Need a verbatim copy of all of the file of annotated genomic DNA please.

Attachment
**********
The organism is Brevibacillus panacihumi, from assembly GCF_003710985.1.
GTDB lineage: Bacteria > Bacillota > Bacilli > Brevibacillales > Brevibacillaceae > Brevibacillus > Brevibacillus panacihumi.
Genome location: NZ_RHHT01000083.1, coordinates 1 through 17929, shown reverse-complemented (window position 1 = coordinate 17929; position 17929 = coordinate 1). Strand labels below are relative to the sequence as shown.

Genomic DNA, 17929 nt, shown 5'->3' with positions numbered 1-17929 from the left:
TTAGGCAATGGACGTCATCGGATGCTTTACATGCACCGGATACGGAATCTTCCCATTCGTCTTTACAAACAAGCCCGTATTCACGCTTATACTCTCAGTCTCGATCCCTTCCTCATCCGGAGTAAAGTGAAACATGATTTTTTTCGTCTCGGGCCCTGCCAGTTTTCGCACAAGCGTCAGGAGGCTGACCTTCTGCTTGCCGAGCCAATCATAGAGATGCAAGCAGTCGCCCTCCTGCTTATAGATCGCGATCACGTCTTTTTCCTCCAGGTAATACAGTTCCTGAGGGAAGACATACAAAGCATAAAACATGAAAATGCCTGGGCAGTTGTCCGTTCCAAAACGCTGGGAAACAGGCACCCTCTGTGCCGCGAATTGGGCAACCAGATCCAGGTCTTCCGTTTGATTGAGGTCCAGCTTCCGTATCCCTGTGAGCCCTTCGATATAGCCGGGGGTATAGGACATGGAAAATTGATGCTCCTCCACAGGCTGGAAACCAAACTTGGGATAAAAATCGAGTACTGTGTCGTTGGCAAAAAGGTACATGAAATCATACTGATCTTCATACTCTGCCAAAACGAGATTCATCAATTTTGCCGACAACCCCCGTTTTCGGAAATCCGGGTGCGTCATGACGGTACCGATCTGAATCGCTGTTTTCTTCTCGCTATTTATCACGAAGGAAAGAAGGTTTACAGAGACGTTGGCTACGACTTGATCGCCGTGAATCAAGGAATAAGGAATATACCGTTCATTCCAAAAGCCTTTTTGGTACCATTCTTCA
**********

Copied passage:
The organism is Brevibacillus panacihumi, from assembly GCF_003710985.1.
GTDB lineage: Bacteria > Bacillota > Bacilli > Brevibacillales > Brevibacillaceae > Brevibacillus > Brevibacillus panacihumi.
Genome location: NZ_RHHT01000083.1, coordinates 1 through 17929, shown reverse-complemented (window position 1 = coordinate 17929; position 17929 = coordinate 1). Strand labels below are relative to the sequence as shown.

Genomic DNA, 17929 nt, shown 5'->3' with positions numbered 1-17929 from the left:
TTAGGCAATGGACGTCATCGGATGCTTTACATGCACCGGATACGGAATCTTCCCATTCGTCTTTACAAACAAGCCCGTATTCACGCTTATACTCTCAGTCTCGATCCCTTCCTCATCCGGAGTAAAGTGAAACATGATTTTTTTCGTCTCGGGCCCTGCCAGTTTTCGCACAAGCGTCAGGAGGCTGACCTTCTGCTTGCCGAGCCAATCATAGAGATGCAAGCAGTCGCCCTCCTGCTTATAGATCGCGATCACGTCTTTTTCCTCCAGGTAATACAGTTCCTGAGGGAAGACATACAAAGCATAAAACATGAAAATGCCTGGGCAGTTGTCCGTTCCAAAACGCTGGGAAACAGGCACCCTCTGTGCCGCGAATTGGGCAACCAGATCCAGGTCTTCCGTTTGATTGAGGTCCAGCTTCCGTATCCCTGTGAGCCCTTCGATATAGCCGGGGGTATAGGACATGGAAAATTGATGCTCCTCCACAGGCTGGAAACCAAACTTGGGATAAAAATCGAGTACTGTGTCGTTGGCAAAAAGGTACATGAAATCATACTGATCTTCATACTCTGCCAAAACGAGATTCATCAATTTTGCCGACAACCCCCGTTTTCGGAAATCCGGGTGCGTCATGACGGTACCGATCTGAATCGCTGTTTTCTTCTCGCTATTTATCACGAAGGAAAGAAGGTTTACAGAGACGTTGGCTACGACTTGATCGCCGTGAATCAAGGAATAAGGAATATACCGTTCATTCCAAAAGCCTTTTTGGTACCATTCTTCA